Let’s be clear. Comparatively, the North is poor and the South is rich. But there is no clear North-South divide. The North of England as a whole may not have as much money in circulation, but this is a massive oversimplification of the problems. Manchester, whilst well short of London, is not short of money. Employment prospects here, whilst bleaker than London, humiliate the surrounding areas in a 50-mile circle. Even within its own boundaries are some of the most deprived areas in the country, much like certain boroughs of London. The problem is not economic shortage, but distribution. An inflated GDP of the major cities in the North, as forecasted by the HS3 rail link proposals, will not address where the imbalance lies, between the deprived and the prosperous. The One North proposal of connecting the major Northern cities to combat the great North-South imbalance fails to inspire confidence in me for solving the problems entrenched in desperate areas of the North, such as poverty, poor service provision to help the vulnerable, and a declining physical and social landscape.

We do not need everyone piling into Manchester from Bury to Burnley, Lancaster to Leek. People need jobs at home, because regardless of getting from Sheffield to Manchester in under an hour, it will still take you well over an hour to get to Sheffield station if you’re coming from Mansfield, Thorne or Gainsborough. Even putting aside for a moment the issue of how few people from these areas have had the opportunities to gain the education or skills, to become qualified, to absorb a particular vocabulary and demeanour, to infiltrate and impersonate the right class, to access the right networks, to get a chance to interview for a job or even hear about it – let alone attain it – there is little chance they have the time to get there. Cities and towns in all areas besides London have poor internal links. Anything beyond your nearest main road to the bus depot can be off limits under any kind of time pressure.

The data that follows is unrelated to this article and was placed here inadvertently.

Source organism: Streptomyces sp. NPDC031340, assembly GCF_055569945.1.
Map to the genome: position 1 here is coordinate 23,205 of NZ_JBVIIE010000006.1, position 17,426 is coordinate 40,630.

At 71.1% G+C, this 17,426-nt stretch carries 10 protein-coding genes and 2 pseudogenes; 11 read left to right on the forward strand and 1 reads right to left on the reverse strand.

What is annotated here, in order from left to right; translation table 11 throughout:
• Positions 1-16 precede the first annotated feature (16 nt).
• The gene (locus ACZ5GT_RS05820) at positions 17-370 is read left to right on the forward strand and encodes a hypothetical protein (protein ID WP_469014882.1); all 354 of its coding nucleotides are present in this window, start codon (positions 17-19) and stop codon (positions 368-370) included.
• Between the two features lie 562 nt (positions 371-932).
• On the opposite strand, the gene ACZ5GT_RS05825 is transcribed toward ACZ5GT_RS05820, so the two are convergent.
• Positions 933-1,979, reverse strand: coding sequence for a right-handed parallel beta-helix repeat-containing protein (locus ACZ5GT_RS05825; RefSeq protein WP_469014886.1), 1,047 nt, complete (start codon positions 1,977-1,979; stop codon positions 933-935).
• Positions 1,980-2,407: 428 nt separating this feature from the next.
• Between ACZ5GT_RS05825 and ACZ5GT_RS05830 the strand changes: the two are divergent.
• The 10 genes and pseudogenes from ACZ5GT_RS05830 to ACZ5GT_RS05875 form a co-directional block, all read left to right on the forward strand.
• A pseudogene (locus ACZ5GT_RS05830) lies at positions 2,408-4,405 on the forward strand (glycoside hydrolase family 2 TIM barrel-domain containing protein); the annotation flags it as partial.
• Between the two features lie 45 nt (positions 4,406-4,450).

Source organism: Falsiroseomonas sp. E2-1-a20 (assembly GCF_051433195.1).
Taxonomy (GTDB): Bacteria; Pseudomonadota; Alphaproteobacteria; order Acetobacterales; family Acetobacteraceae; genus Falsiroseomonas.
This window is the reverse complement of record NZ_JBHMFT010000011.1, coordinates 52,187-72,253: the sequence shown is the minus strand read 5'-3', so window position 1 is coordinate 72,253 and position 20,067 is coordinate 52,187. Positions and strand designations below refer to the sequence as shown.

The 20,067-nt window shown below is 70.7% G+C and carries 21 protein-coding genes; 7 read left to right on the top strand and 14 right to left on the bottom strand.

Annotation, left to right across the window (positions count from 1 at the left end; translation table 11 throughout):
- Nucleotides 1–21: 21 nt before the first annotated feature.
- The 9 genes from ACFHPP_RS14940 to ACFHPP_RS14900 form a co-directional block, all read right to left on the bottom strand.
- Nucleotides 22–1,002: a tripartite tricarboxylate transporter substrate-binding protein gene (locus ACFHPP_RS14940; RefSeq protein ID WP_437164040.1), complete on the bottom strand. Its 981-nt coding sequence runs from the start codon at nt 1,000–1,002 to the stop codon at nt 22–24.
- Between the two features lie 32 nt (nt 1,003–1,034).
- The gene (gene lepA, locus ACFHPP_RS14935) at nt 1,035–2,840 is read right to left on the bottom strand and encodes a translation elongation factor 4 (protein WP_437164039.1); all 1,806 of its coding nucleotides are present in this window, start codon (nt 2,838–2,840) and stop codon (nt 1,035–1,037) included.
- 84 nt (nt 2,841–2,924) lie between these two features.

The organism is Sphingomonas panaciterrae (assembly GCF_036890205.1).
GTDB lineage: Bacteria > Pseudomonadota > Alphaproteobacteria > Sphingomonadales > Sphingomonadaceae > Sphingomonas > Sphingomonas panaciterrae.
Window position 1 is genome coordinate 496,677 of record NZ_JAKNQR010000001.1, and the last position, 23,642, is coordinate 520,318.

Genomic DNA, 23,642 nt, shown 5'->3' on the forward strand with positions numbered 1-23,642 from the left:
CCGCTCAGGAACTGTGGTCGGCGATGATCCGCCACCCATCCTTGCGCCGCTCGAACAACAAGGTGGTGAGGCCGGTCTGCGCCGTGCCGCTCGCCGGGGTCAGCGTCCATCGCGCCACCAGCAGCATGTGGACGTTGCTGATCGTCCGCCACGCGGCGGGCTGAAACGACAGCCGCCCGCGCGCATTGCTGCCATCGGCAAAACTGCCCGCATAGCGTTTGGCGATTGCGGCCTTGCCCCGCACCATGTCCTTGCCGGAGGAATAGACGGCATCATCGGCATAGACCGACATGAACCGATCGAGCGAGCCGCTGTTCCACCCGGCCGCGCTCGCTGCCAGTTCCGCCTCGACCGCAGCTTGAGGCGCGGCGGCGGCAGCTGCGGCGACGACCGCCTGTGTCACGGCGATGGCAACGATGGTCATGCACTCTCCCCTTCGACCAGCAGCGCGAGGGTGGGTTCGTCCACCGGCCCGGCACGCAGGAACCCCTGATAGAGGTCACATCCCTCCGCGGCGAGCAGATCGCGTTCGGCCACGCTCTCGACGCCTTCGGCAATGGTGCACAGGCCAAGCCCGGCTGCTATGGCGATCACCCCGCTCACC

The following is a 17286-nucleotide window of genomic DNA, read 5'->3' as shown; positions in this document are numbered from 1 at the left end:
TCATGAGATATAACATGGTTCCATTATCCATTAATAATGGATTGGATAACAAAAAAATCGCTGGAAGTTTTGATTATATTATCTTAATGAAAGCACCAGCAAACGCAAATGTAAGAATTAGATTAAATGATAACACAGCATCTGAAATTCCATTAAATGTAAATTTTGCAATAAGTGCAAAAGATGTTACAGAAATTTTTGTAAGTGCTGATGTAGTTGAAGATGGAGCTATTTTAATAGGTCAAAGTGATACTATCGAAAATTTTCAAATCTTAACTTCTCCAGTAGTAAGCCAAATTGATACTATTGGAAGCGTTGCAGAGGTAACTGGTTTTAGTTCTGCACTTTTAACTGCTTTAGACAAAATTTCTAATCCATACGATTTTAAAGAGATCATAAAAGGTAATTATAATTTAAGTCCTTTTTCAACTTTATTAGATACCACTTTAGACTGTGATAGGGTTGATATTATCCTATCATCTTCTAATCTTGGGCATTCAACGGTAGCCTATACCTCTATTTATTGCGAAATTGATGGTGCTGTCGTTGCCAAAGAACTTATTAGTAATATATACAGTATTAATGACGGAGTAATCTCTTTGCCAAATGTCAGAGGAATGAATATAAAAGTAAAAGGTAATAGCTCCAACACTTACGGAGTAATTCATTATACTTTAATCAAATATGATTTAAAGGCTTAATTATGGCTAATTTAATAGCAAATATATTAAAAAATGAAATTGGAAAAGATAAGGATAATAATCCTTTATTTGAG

In addition to these overlooked obstacles, there is the matter of cost. In the majority of cases, a car journey is much cheaper in immediate costs (petrol) than a train journey. So if you already need a car with tax and insurance (and then some) – because you don’t have Bernard’s Watch and you need to get the kids to school, get to work, pick them up to get them to activities so they don’t fall behind, get over to feed granny in the understaffed residential, get home to cook a nutritionally worthwhile meal, get out to the gym to avoid diabetes, live, laugh, love, sleep, repeat – then you’re not going to catch the fucking train anyway because the car’s already on the drive.